Preprint Article Version 1 This version is not peer-reviewed

DNA Repair Gene Expression Adjusted by the PCNA Metagene Predicts Survival in Multiple Cancers

Version 1 : Received: 3 February 2019 / Approved: 4 February 2019 / Online: 4 February 2019 (16:55:20 CET)

A peer-reviewed article of this Preprint also exists.

Peterson, L.E.; Kovyrshina, T. DNA Repair Gene Expression Adjusted by the PCNA Metagene Predicts Survival in Multiple Cancers. Cancers 2019, 11, 501. Peterson, L.E.; Kovyrshina, T. DNA Repair Gene Expression Adjusted by the PCNA Metagene Predicts Survival in Multiple Cancers. Cancers 2019, 11, 501.

Journal reference: Cancers 2019, 11, 501
DOI: 10.3390/cancers11040501

Abstract

Removal of the proliferation component of gene expression by PCNA adjustment has been addressed in numerous survival prediction studies for breast cancer and all cancers in the TCGA. These studies indicate that widespread co-regulation of proliferation upwardly biases survival prediction when gene selection is performed on a genome-wide basis. In addition, removal of the correlative effects of proliferation does not reduce the random bias associated with survival prediction using random gene selection. Since most cancers become addicted to DNA repair as a result of forced cellular replication, increased oxidation, and repair deficiencies from oncogenic loss or genetic polymorphisms, we pursued an investigation to remove the proliferation component of expression in DNA repair genes to determine survival prediction. This translational hypothesis-driven focus on DNA repair genes is directly amenable to finding new sets of DNA repair genes that could potentially be studied for inhibition therapy. Overall survival (OS) prediction was evaluated in 18 cancers by using normalized RNA-Seq data for 126 DNA repair genes with expression available in TCGA. Transformations for normality and adjustments for age at diagnosis, stage, and PCNA metagene expression were performed for all DNA repair genes. We also analyzed genomic event rates (GER) for somatic mutations, deletions, and amplification in driver genes and DNA repair genes. After performing empirical p-value testing with use of randomly selected gene sets, it was observed that OS could be predicted significantly by sets of DNA repair genes for 61% (11/18) of the cancers. Interestingly, PARP1 was not a significant predictor of survival for any of the 11 cancers. Results from cluster analysis of GERs indicates that the most opportunistic cancers for inhibition therapy may be AML, colorectal, and renal papillary, because of potentially less confounding due to lower GERs for mutations, deletions, and amplifications in DNA repair genes. However, the most opportunistic cancer for inhibition therapy is likely to be AML, since it showed the lowest GERs for mutations, deletions, and amplifications in DNA repair genes. In conclusion, our hypothesis-driven focus to target DNA repair gene expression adjusted for the PCNA metagene as a means of predicting OS in various cancers resulted in statistically significant sets of genes.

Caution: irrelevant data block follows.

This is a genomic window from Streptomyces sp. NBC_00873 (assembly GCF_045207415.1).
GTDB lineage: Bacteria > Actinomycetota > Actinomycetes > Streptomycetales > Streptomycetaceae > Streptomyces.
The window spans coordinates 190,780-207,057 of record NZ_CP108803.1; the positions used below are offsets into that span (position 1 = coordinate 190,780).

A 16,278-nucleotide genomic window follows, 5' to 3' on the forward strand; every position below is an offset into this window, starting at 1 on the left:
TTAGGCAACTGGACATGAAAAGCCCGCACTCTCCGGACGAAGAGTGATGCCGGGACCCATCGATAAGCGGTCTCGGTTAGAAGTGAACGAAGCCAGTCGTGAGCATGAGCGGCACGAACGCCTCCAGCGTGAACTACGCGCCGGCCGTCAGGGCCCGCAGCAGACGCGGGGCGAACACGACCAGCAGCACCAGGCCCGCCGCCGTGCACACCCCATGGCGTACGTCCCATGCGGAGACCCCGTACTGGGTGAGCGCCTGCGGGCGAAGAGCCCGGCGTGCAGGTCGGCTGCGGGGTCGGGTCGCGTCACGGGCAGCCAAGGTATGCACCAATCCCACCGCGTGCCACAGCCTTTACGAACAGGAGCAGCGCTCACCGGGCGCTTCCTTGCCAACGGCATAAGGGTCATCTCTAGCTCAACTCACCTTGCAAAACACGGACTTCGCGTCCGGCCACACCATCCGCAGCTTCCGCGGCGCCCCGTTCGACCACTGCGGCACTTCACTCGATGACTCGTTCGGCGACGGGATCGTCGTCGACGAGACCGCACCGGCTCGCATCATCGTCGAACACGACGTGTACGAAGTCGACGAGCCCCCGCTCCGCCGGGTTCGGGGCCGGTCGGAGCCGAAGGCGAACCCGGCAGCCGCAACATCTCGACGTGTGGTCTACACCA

Subject Areas

RNA-Seq; Oncology; DNA repair; Survival; PCNA metagene

Readers' Comments and Ratings (0)

Leave a public comment
Send a private comment to the author(s)
Views 0
Downloads 0
Comments 0
Metrics 0


×
Alerts
Notify me about updates to this article or when a peer-reviewed version is published.